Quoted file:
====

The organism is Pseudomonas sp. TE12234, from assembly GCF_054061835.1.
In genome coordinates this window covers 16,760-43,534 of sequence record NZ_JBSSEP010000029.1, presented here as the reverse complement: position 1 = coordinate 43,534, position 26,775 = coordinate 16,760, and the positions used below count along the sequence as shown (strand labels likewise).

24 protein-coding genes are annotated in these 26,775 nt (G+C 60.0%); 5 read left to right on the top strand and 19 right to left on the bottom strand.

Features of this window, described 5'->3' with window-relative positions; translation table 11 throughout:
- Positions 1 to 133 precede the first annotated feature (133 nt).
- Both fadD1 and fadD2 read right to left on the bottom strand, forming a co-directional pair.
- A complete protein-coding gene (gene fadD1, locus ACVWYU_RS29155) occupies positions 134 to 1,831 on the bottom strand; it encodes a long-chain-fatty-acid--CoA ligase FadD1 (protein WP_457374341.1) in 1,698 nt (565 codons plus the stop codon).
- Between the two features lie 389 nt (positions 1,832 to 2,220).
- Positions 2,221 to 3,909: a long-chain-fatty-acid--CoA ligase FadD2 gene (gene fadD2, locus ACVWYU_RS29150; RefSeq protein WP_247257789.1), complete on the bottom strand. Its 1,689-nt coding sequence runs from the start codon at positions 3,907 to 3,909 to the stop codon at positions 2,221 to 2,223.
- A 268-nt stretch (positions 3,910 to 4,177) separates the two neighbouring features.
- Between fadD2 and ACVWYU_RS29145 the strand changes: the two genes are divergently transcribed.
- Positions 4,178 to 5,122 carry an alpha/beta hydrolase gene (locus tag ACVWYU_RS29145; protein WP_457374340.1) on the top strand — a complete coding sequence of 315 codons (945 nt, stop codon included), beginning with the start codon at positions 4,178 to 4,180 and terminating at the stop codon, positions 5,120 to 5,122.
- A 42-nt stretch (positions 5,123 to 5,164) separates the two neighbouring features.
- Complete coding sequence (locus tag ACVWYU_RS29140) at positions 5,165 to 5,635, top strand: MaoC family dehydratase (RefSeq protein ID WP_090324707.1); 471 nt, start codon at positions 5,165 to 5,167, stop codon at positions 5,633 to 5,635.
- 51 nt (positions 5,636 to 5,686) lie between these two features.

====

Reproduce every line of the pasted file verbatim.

The organism is Pseudomonas sp. TE12234, from assembly GCF_054061835.1.
In genome coordinates this window covers 16,760-43,534 of sequence record NZ_JBSSEP010000029.1, presented here as the reverse complement: position 1 = coordinate 43,534, position 26,775 = coordinate 16,760, and the positions used below count along the sequence as shown (strand labels likewise).

24 protein-coding genes are annotated in these 26,775 nt (G+C 60.0%); 5 read left to right on the top strand and 19 right to left on the bottom strand.

Features of this window, described 5'->3' with window-relative positions; translation table 11 throughout:
- Positions 1 to 133 precede the first annotated feature (133 nt).
- Both fadD1 and fadD2 read right to left on the bottom strand, forming a co-directional pair.
- A complete protein-coding gene (gene fadD1, locus ACVWYU_RS29155) occupies positions 134 to 1,831 on the bottom strand; it encodes a long-chain-fatty-acid--CoA ligase FadD1 (protein WP_457374341.1) in 1,698 nt (565 codons plus the stop codon).
- Between the two features lie 389 nt (positions 1,832 to 2,220).
- Positions 2,221 to 3,909: a long-chain-fatty-acid--CoA ligase FadD2 gene (gene fadD2, locus ACVWYU_RS29150; RefSeq protein WP_247257789.1), complete on the bottom strand. Its 1,689-nt coding sequence runs from the start codon at positions 3,907 to 3,909 to the stop codon at positions 2,221 to 2,223.
- A 268-nt stretch (positions 3,910 to 4,177) separates the two neighbouring features.
- Between fadD2 and ACVWYU_RS29145 the strand changes: the two genes are divergently transcribed.
- Positions 4,178 to 5,122 carry an alpha/beta hydrolase gene (locus tag ACVWYU_RS29145; protein WP_457374340.1) on the top strand — a complete coding sequence of 315 codons (945 nt, stop codon included), beginning with the start codon at positions 4,178 to 4,180 and terminating at the stop codon, positions 5,120 to 5,122.
- A 42-nt stretch (positions 5,123 to 5,164) separates the two neighbouring features.
- Complete coding sequence (locus tag ACVWYU_RS29140) at positions 5,165 to 5,635, top strand: MaoC family dehydratase (RefSeq protein ID WP_090324707.1); 471 nt, start codon at positions 5,165 to 5,167, stop codon at positions 5,633 to 5,635.
- 51 nt (positions 5,636 to 5,686) lie between these two features.